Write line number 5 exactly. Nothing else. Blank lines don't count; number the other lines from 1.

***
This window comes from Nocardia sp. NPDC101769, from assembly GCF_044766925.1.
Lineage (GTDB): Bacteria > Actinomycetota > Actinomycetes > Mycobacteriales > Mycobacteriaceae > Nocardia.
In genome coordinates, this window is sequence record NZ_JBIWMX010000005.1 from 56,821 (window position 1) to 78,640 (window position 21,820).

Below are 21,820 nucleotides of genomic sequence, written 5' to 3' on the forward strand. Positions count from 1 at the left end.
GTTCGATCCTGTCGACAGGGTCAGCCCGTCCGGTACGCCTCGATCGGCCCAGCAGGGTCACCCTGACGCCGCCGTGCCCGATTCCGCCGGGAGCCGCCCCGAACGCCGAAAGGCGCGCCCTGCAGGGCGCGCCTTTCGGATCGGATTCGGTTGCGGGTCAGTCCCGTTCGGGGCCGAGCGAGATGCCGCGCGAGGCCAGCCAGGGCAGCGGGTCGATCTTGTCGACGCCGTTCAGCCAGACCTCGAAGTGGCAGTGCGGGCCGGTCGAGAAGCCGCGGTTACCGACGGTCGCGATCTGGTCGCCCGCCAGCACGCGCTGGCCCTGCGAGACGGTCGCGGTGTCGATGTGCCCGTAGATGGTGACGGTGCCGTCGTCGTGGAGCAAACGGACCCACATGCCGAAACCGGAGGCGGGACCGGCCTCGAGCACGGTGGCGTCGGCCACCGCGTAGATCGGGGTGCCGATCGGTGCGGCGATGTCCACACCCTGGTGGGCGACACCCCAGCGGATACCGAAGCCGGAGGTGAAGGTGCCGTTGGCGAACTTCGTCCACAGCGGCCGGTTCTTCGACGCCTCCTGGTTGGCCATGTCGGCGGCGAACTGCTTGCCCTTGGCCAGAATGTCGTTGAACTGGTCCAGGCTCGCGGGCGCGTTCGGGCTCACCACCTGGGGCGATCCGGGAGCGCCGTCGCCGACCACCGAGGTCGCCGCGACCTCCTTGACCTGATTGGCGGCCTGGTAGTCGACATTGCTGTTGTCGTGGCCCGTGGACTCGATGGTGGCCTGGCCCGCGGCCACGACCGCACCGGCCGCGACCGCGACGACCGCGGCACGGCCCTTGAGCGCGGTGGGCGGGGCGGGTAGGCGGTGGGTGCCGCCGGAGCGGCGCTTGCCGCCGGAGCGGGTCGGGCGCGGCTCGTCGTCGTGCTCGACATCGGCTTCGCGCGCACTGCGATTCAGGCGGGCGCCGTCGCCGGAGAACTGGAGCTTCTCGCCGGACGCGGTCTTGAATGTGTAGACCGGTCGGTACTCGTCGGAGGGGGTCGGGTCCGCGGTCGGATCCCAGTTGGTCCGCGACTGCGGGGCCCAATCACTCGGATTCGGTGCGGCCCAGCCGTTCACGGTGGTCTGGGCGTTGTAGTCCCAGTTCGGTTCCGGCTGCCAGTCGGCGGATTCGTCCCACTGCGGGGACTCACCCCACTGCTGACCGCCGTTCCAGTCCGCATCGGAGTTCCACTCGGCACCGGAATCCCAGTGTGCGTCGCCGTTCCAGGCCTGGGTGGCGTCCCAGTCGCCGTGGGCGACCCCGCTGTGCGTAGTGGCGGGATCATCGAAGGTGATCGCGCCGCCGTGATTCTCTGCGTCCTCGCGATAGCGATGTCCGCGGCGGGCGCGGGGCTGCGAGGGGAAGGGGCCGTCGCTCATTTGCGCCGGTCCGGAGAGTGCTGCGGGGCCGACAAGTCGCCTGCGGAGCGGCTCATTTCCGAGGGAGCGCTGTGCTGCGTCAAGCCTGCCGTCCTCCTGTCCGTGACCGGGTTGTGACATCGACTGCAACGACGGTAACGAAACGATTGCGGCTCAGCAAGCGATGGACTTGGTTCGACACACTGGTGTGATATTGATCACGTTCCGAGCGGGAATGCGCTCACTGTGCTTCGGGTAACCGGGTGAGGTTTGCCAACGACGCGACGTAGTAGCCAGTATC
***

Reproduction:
GTTCGATCCTGTCGACAGGGTCAGCCCGTCCGGTACGCCTCGATCGGCCCAGCAGGGTCACCCTGACGCCGCCGTGCCCGATTCCGCCGGGAGCCGCCCCGAACGCCGAAAGGCGCGCCCTGCAGGGCGCGCCTTTCGGATCGGATTCGGTTGCGGGTCAGTCCCGTTCGGGGCCGAGCGAGATGCCGCGCGAGGCCAGCCAGGGCAGCGGGTCGATCTTGTCGACGCCGTTCAGCCAGACCTCGAAGTGGCAGTGCGGGCCGGTCGAGAAGCCGCGGTTACCGACGGTCGCGATCTGGTCGCCCGCCAGCACGCGCTGGCCCTGCGAGACGGTCGCGGTGTCGATGTGCCCGTAGATGGTGACGGTGCCGTCGTCGTGGAGCAAACGGACCCACATGCCGAAACCGGAGGCGGGACCGGCCTCGAGCACGGTGGCGTCGGCCACCGCGTAGATCGGGGTGCCGATCGGTGCGGCGATGTCCACACCCTGGTGGGCGACACCCCAGCGGATACCGAAGCCGGAGGTGAAGGTGCCGTTGGCGAACTTCGTCCACAGCGGCCGGTTCTTCGACGCCTCCTGGTTGGCCATGTCGGCGGCGAACTGCTTGCCCTTGGCCAGAATGTCGTTGAACTGGTCCAGGCTCGCGGGCGCGTTCGGGCTCACCACCTGGGGCGATCCGGGAGCGCCGTCGCCGACCACCGAGGTCGCCGCGACCTCCTTGACCTGATTGGCGGCCTGGTAGTCGACATTGCTGTTGTCGTGGCCCGTGGACTCGATGGTGGCCTGGCCCGCGGCCACGACCGCACCGGCCGCGACCGCGACGACCGCGGCACGGCCCTTGAGCGCGGTGGGCGGGGCGGGTAGGCGGTGGGTGCCGCCGGAGCGGCGCTTGCCGCCGGAGCGGGTCGGGCGCGGCTCGTCGTCGTGCTCGACATCGGCTTCGCGCGCACTGCGATTCAGGCGGGCGCCGTCGCCGGAGAACTGGAGCTTCTCGCCGGACGCGGTCTTGAATGTGTAGACCGGTCGGTACTCGTCGGAGGGGGTCGGGTCCGCGGTCGGATCCCAGTTGGTCCGCGACTGCGGGGCCCAATCACTCGGATTCGGTGCGGCCCAGCCGTTCACGGTGGTCTGGGCGTTGTAGTCCCAGTTCGGTTCCGGCTGCCAGTCGGCGGATTCGTCCCACTGCGGGGACTCACCCCACTGCTGACCGCCGTTCCAGTCCGCATCGGAGTTCCACTCGGCACCGGAATCCCAGTGTGCGTCGCCGTTCCAGGCCTGGGTGGCGTCCCAGTCGCCGTGGGCGACCCCGCTGTGCGTAGTGGCGGGATCATCGAAGGTGATCGCGCCGCCGTGATTCTCTGCGTCCTCGCGATAGCGATGTCCGCGGCGGGCGCGGGGCTGCGAGGGGAAGGGGCCGTCGCTCATTTGCGCCGGTCCGGAGAGTGCTGCGGGGCCGACAAGTCGCCTGCGGAGCGGCTCATTTCCGAGGGAGCGCTGTGCTGCGTCAAGCCTGCCGTCCTCCTGTCCGTGACCGGGTTGTGACATCGACTGCAACGACGGTAACGAAACGATTGCGGCTCAGCAAGCGATGGACTTGGTTCGACACACTGGTGTGATATTGATCACGTTCCGAGCGGGAATGCGCTCACTGTGCTTCGGGTAACCGGGTGAGGTTTGCCAACGACGCGACGTAGTAGCCAGTATC